By Ronald K.L. Collins
It is ironic: Free speech is seldom free. It often demands a price. There is a comic adage that says, “tell your boss what you think of him and the truth will set you free.” Indeed. Too often, such is the cost of free speech.
The aspirational goal of the First Amendment is to reduce the punitive costs of exercising free speech rights for everyone from irksome anarchists to self-righteous anti-abortionists to confrontational environmentalists to vexing Tea Party types to those who trade in taboo. Faithfully applied, the First Amendment should allow all Americans — including people of color and people of conscience — to voice their own life gospel regardless of how offensive it might be to the rest of us, the respectful many.
Toleration is the stock of the First Amendment. It holds in reserve the patience needed to prevent the punitive costs typically associated with breaching societal norms by contesting them or even mocking them. If the First Amendment did not protect offensive expression, why would we need it? After all, there is no reason to protect speech with which we agree or ideas which we accept or values which we cherish. The whole idea of the great Madisonian experiment is stay the government hand when it would be oppressive, when it would censor those whose messages we abhor.
Lenny Bruce, the vulgar satirist, died for our First Amendment sins in convicting him for words crimes. Lawrence Ferlinghetti, the publisher of City Lights Books and founder of City Lights Bookstore, fought censors to defend a poem (Howl). The costs of such abridgements are far too high for any society committed to First Amendment ideas. They are part of a past that reminds us of our censorial blunders.
To be American is to celebrate, not denigrate, dissent. Sure, we may disagree. True, we might take strong exception. What to do? The remedy is to respond in kind: add more speech (your speech) to the mix. You cannot stand those folks who demonstrate at military funerals? Okay. So why not demonstrate around them? That is, form a protective circle around our fallen military men and women and thereby do your part to diminish the hateful message of those who feel that is their God-given duty to disseminate hate. To celebrate the idea and practice of dissent does not mean that one must yield to bigotry or homophobia or mean-spiritedness. It just means that we tolerate them. Consider, for example, two forms of dissident expression I have witnessed recently:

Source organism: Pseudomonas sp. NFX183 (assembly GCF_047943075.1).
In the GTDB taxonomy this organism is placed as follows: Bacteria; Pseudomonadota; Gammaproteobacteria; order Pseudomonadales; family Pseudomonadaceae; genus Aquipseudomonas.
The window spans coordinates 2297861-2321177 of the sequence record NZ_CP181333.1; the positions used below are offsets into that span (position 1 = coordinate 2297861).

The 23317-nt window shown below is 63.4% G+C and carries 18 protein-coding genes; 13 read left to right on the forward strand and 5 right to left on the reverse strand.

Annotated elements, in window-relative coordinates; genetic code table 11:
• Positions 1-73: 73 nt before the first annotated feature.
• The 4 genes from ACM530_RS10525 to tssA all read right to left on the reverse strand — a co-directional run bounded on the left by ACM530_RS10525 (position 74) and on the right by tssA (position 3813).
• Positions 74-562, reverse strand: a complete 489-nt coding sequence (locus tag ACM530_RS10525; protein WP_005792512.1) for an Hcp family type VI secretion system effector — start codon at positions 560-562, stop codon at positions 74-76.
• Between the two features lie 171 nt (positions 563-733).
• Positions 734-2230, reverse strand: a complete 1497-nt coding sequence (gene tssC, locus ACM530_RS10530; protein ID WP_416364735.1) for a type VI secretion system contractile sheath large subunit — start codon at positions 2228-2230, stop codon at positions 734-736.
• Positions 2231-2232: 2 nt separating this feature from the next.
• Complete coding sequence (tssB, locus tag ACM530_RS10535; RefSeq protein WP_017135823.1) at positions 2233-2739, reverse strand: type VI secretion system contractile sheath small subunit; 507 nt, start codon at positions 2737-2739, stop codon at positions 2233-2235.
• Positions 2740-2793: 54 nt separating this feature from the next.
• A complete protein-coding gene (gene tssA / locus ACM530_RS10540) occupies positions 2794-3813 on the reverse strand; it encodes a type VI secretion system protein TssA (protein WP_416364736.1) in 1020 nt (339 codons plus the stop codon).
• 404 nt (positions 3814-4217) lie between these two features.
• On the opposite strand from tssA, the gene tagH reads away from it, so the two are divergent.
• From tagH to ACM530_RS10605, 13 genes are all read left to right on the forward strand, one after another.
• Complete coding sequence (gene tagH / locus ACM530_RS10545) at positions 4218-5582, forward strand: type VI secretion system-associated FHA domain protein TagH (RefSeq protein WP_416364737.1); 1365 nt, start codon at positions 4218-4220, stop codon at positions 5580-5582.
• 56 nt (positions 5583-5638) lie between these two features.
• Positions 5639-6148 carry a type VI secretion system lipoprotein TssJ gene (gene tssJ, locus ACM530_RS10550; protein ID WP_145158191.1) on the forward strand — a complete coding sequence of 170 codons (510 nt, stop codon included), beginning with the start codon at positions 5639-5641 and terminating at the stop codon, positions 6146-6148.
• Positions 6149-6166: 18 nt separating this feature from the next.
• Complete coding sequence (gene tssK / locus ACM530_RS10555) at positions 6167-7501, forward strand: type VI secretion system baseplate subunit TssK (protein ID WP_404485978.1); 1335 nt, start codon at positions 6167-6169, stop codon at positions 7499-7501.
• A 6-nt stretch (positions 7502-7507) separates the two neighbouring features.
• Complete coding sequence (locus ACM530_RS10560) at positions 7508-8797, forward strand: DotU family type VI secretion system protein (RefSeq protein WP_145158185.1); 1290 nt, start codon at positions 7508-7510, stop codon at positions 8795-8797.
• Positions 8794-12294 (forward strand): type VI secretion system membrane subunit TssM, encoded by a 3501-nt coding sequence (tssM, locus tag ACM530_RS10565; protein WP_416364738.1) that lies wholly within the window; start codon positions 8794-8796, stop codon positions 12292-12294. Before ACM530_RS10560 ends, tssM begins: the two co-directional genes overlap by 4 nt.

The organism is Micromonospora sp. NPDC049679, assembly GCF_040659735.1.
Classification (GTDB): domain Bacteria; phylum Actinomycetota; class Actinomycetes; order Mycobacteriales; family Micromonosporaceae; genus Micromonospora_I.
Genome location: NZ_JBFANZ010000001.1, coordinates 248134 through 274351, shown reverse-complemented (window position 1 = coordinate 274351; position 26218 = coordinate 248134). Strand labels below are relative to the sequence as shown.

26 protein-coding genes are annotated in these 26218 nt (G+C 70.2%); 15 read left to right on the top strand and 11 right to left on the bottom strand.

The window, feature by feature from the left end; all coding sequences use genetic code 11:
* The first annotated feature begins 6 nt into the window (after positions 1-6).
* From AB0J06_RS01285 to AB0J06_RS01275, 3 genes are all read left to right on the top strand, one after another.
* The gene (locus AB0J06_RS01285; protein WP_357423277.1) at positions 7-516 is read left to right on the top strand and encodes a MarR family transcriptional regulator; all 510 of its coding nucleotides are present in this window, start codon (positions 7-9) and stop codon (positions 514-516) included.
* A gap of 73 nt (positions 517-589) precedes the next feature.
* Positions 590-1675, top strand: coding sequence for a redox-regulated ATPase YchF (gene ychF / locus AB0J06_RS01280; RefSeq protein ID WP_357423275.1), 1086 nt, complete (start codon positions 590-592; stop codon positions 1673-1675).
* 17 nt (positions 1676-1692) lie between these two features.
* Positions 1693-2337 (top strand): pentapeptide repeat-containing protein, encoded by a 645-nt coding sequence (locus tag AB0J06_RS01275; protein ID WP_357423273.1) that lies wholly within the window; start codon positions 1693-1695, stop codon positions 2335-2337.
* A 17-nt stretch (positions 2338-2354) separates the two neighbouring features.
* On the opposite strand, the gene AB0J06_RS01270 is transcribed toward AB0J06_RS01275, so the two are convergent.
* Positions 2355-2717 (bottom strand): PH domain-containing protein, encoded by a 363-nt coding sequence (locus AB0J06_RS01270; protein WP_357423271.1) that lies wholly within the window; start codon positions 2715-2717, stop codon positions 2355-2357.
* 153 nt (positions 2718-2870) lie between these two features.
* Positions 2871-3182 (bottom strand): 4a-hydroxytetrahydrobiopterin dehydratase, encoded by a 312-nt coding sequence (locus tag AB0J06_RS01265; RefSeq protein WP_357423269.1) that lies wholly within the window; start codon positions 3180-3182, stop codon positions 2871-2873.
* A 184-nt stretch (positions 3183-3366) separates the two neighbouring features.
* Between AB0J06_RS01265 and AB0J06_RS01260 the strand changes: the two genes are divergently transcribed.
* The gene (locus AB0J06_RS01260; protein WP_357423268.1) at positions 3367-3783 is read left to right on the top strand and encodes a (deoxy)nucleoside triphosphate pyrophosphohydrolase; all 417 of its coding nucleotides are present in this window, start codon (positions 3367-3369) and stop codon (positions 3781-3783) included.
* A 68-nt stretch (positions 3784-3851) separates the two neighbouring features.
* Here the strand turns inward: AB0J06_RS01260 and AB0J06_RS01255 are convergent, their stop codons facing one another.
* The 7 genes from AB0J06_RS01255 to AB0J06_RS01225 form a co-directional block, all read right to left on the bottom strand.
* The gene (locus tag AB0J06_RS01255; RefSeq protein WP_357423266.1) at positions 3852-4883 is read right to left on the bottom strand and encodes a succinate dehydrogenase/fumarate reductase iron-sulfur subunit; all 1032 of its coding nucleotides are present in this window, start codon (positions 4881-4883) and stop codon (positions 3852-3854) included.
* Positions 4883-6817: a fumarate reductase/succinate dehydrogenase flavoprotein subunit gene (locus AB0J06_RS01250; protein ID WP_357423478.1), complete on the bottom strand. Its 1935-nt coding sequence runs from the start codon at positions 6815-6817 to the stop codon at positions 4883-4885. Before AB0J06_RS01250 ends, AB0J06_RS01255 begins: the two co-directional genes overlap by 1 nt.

A man stands outside of the Vatican Embassy in Washington, D.C. He is a regular at his protest post on the sidewalk where he holds huge signs that say things like “The Vatican Aids Pedophiles.” Is it true? Is it fair? I don’t know, though I have a view on the matter. What I do know is that this sign of dissent is a good sign in America. I celebrate it!
Abortion protestors stand on an island in the street holding graphic posters with gruesome images of disembodied fetuses. I turn my head. Do I share their views? No! But I confess to taking some strange comfort in the fact that their public spectacle is tolerated, no matter how much it causes commotion in my circle of comfort.
Today Muslims and government whistleblowers sometimes bear the brunt of intolerance. Some don’t like their mosques in our neighborhoods, while others have no patience for those who release government secrets about government wrong-doing. They irk us; they contest our life creed; and they are said to place our safety at risk. Stop them, slap them, wiretap them, imprison them, drive them out of our society or into our prisons. The outsider, the non-conformist, the agitator — they’re all insufferable to many of us at some time or even most of the time.
Censors, of course, have a variety of devious ways for dealing with insufferable types. Take, for example, “free speech zones” — an Orwellian turn of phrase if ever there was one. Such zones (like the ones at the 2004 Democratic National Convention) are an anathema to the liberty ideal embodied in the First Amendment. And yet, our society permits them on campuses and elsewhere with the hope that dissident messages can be foiled by fences or ruled by regulations.
In the end, know this: the speech we defend is the liberty we preserve. Yes, the costs of freedom are always great, no matter what the era or society. Then again, to be unwilling to pay such a price is to be unfit for that kind of government worthy of a free people.
Ronald Collins is the Harold S. Shefelman scholar at the University of Washington School of Law. He is the co-author with Sam Chaltain of We Must not be Afraid to be Free (2011), and On Dissent (2013), with David Skover. His next work, also with Skover, is an e-book titled When Money Speaks: Campaign Finance Laws, the McCutcheon Case & the First Amendment, due out next spring.